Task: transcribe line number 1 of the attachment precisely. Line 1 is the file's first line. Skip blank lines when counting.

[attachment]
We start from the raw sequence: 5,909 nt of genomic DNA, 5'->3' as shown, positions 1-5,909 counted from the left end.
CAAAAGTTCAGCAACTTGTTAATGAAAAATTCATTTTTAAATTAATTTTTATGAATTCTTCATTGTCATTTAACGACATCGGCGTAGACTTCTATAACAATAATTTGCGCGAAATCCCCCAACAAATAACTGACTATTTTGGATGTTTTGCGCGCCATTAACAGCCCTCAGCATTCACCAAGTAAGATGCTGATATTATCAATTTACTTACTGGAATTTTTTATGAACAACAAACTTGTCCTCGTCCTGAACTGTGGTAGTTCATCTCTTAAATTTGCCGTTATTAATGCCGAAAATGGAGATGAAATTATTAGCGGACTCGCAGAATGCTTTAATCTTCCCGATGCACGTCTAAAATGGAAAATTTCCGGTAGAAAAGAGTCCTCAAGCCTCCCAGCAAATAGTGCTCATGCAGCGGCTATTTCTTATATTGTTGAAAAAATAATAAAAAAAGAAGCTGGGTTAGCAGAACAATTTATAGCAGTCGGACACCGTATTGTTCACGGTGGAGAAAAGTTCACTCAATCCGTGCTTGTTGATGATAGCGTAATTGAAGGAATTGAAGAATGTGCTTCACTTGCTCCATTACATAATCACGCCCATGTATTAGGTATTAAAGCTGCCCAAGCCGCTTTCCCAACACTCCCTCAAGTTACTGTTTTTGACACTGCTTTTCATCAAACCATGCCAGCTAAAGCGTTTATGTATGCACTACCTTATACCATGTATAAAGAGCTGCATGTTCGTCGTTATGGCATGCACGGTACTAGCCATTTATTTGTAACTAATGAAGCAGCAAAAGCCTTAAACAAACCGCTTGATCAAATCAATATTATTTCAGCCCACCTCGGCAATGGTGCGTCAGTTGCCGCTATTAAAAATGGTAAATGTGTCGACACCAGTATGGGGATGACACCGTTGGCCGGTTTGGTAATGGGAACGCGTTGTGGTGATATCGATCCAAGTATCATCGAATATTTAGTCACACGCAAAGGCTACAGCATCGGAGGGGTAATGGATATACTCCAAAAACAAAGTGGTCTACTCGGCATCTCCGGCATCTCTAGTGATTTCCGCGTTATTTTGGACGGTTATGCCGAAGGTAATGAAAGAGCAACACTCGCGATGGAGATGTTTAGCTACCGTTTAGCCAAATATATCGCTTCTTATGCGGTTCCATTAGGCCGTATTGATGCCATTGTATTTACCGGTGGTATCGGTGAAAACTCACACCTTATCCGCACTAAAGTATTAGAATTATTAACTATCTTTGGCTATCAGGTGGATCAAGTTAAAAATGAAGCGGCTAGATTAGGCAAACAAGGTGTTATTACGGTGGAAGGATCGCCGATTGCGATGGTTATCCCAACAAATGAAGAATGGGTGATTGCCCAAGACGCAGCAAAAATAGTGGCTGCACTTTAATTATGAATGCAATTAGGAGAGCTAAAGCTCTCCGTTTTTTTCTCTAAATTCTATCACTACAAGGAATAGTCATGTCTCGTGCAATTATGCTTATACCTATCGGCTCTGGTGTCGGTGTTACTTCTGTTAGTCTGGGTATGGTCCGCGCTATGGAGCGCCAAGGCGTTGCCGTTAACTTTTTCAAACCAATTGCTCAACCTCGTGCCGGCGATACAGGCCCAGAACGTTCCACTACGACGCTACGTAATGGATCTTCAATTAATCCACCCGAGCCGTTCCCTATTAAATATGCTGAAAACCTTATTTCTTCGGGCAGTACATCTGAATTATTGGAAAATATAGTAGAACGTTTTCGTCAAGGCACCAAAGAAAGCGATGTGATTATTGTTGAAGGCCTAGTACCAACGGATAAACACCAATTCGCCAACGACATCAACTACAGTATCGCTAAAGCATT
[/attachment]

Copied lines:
We start from the raw sequence: 5,909 nt of genomic DNA, 5'->3' as shown, positions 1-5,909 counted from the left end.